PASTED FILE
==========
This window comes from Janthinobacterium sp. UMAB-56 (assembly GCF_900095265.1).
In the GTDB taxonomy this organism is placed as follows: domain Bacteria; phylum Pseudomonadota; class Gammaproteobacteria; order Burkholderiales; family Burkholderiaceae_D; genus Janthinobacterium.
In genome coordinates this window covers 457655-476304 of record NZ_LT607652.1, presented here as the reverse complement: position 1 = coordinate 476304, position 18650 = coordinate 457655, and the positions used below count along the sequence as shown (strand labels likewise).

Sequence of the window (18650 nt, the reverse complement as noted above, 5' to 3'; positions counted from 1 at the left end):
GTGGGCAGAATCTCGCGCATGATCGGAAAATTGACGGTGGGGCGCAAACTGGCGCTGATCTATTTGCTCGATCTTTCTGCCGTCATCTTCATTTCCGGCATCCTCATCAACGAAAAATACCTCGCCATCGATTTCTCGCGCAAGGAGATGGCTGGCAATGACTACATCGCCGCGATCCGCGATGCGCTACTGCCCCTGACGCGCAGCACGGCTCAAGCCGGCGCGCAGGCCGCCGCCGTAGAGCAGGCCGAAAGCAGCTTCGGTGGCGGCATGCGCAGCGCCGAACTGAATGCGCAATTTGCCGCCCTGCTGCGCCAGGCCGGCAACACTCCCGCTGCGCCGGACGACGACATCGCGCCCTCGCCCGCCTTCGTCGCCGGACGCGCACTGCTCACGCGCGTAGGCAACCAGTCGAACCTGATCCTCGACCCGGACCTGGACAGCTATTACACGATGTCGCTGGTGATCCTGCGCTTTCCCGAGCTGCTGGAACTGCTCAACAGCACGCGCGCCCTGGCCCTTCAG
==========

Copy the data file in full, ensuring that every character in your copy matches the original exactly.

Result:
This window comes from Janthinobacterium sp. UMAB-56 (assembly GCF_900095265.1).
In the GTDB taxonomy this organism is placed as follows: domain Bacteria; phylum Pseudomonadota; class Gammaproteobacteria; order Burkholderiales; family Burkholderiaceae_D; genus Janthinobacterium.
In genome coordinates this window covers 457655-476304 of record NZ_LT607652.1, presented here as the reverse complement: position 1 = coordinate 476304, position 18650 = coordinate 457655, and the positions used below count along the sequence as shown (strand labels likewise).

Sequence of the window (18650 nt, the reverse complement as noted above, 5' to 3'; positions counted from 1 at the left end):
GTGGGCAGAATCTCGCGCATGATCGGAAAATTGACGGTGGGGCGCAAACTGGCGCTGATCTATTTGCTCGATCTTTCTGCCGTCATCTTCATTTCCGGCATCCTCATCAACGAAAAATACCTCGCCATCGATTTCTCGCGCAAGGAGATGGCTGGCAATGACTACATCGCCGCGATCCGCGATGCGCTACTGCCCCTGACGCGCAGCACGGCTCAAGCCGGCGCGCAGGCCGCCGCCGTAGAGCAGGCCGAAAGCAGCTTCGGTGGCGGCATGCGCAGCGCCGAACTGAATGCGCAATTTGCCGCCCTGCTGCGCCAGGCCGGCAACACTCCCGCTGCGCCGGACGACGACATCGCGCCCTCGCCCGCCTTCGTCGCCGGACGCGCACTGCTCACGCGCGTAGGCAACCAGTCGAACCTGATCCTCGACCCGGACCTGGACAGCTATTACACGATGTCGCTGGTGATCCTGCGCTTTCCCGAGCTGCTGGAACTGCTCAACAGCACGCGCGCCCTGGCCCTTCAG